(£) Another argument is that it is a case of freedom of choice or individual liberty. Constitution guarantees the fundamental rights and freedoms to people where the positive right includes the negative right. For example, the freedom of speech carries along with it the freedom not to speak. The right to carry on business includes the right to close down the business; in similar manner, the right to live should include within it the right not to live. People should not be forced to stay alive. It is the right of an individual to make a choice, whether to live or not to live.


(a) Euthanasia devalues human dignity and sanctity of life. No one and no sickness can take the human dignity away. No matter where you are in your life, you are still human and you have the dignity of being human. Allowing euthanasia will offend the principle of sanctity of life.
(b) Archbishop Vincent Nichols, the head of the Roman Catholic Church in England and Wales, believes that euthanasia will leave sick, disabled or vulnerable people with less protection than the rest of the population and could even be seen as providing a "cloak for murder". It seems to imply that if the victim is disabled or terminally ill, then his or her life does not merit the same degree of protection by law. "Such an underlying assumption is unacceptable in a civilised and caring society."
(c) Today, advanced research is constantly being made in the treatment of pain, and with every progressive achievement, the case for euthanasia and assisted-suicide is proportionally weakened. Accepting incurability of diseases will be underestimating medical science. Many diseases which had no cure in the past are curable and controllable today with the help of research in medical field. For example, today, 95% of cancer pain is controllable and the remaining 5% can be reduced to a tolerable level.
(d) Although it is rare, some terminally ill people can and do get better. The chances of mistakes or errors of diagnosis cannot be overruled. Every good doctor knows that medicine is an art as well as a science. No one can predict with 100% certainty who will live and who will die. The Journal of the American Medical Association (JAMA) Vol. 284, No 4, reports that medical errors may be the third leading cause of death in the United States at
225.0 deaths per year. Half are medical mistakes, including 2,000 deaths in a year from unnecessary surgery; 7,000 deaths a year from medication errors in hospitals;
20.0 deaths per year from other errors in hospitals; and 80,000 deaths per year from infections in hospitals.
(e) Euthanasia, if allowed, would not only be for people who are "terminally ill." Where euthanasia has first been legalised for only the terminally ill, later on laws are changed to allow it for other people or to be done non-voluntarily. Euthanasia will become non¬voluntary. Caring is not always curing, but every bit is important. In countries where assisted suicide is allowed, it has moved into mercy killings of deformed babies, and into allowing mentally-ill people to kill themselves rather than seek treatment.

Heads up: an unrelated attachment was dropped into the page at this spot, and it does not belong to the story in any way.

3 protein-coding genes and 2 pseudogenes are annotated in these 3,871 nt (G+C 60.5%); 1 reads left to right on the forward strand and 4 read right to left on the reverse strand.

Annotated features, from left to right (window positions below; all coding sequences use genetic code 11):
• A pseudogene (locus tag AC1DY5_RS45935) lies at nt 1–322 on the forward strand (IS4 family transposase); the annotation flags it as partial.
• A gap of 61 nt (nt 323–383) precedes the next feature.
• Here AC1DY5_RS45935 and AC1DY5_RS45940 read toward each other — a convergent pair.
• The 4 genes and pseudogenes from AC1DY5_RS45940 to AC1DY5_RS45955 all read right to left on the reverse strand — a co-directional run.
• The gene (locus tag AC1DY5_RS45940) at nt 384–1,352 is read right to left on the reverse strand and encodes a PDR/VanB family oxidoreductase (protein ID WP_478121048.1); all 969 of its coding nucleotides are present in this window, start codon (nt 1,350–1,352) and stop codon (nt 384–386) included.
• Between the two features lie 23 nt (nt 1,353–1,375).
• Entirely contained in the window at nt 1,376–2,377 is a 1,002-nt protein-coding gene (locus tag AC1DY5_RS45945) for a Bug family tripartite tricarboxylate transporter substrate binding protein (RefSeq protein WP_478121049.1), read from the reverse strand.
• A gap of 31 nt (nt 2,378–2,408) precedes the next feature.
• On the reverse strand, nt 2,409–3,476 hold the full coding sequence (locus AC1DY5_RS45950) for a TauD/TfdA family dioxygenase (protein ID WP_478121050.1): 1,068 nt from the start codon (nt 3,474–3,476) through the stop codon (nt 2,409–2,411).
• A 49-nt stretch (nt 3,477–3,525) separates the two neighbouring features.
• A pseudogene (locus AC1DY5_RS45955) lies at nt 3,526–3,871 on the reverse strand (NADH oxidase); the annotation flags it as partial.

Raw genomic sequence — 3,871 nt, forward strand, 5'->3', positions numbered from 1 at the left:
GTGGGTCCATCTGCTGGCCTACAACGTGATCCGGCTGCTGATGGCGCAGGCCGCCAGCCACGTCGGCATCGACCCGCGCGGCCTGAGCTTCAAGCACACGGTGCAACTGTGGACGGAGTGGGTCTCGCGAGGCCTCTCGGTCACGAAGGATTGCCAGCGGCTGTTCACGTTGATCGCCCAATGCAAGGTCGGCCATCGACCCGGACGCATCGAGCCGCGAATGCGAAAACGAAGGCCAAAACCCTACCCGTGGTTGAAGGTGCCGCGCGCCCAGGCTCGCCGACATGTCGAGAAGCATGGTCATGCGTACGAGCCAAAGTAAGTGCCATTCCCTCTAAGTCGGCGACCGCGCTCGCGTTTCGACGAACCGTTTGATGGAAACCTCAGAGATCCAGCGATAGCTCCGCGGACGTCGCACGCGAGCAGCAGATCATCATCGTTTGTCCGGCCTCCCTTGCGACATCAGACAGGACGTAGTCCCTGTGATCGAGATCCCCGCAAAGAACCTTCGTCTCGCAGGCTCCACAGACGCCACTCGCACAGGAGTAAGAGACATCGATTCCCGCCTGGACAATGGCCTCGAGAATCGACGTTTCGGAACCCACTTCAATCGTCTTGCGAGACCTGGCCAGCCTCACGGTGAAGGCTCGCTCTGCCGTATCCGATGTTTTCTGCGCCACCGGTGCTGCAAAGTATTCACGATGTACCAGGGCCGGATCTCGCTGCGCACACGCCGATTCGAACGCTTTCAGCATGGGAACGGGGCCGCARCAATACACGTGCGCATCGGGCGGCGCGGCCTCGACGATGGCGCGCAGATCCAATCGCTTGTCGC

(f) It is usually believed that patients with terminal illness have only two options: either to die slowly in unrelieved suffering or they receive euthanasia. However, there is a middle way, that of creative and compassionate caring. Research in palliative medicine shows that virtually all unpleasant symptoms and chronic pain experienced in terminal illness can be either relieved or substantially controlled by palliative care and medicine.
(g) A patient with a terminal illness is vulnerable. He lacks the knowledge and skills to alleviate his own symptoms, and may well be suffering from fear about the future and anxiety about the effect his illness is having on others. Patients who on admission say ‘let me die' usually after effective symptom relief are most grateful that their request was not acceded to. Losing the opportunity of caring for vulnerable people denies us an essential part of our humanity. The answer is not to change the law, but rather to improve our standards of care.
(h) To some extent it may be true that Euthanasia can help in health-care cost-reduction. But it may develop dangerous precedents suggesting that the longer we keep sick people alive, the more they cost us. Last illnesses cost more than any other medical category. In this materialistic world, if we convince you that you have no hope for a future, we save money on your care and make money on your organs. If we convince you to die early, we inherit your money more quickly. The government saves on Social Security. Your company saves pension money. We must engage in economic activities to live, but this is not why we live. The purpose of economics is to sustain human life; the purpose of human life is not to sustain economics. A crippled person, a mentally retarded person, or an old person is no less valuable than a young and healthy person. The fact that they contribute less to the economy has nothing to do with their value as human beings.
(i) Many people who are terminally ill are not depressed. However, some terminally-ill people are
depressed and talk about suicide. If they get antidepressant medications, a good psychologist and a caring spiritual counsellor, they can recover emotionally. Suicidal people need treatment for depression, not help for committing suicide.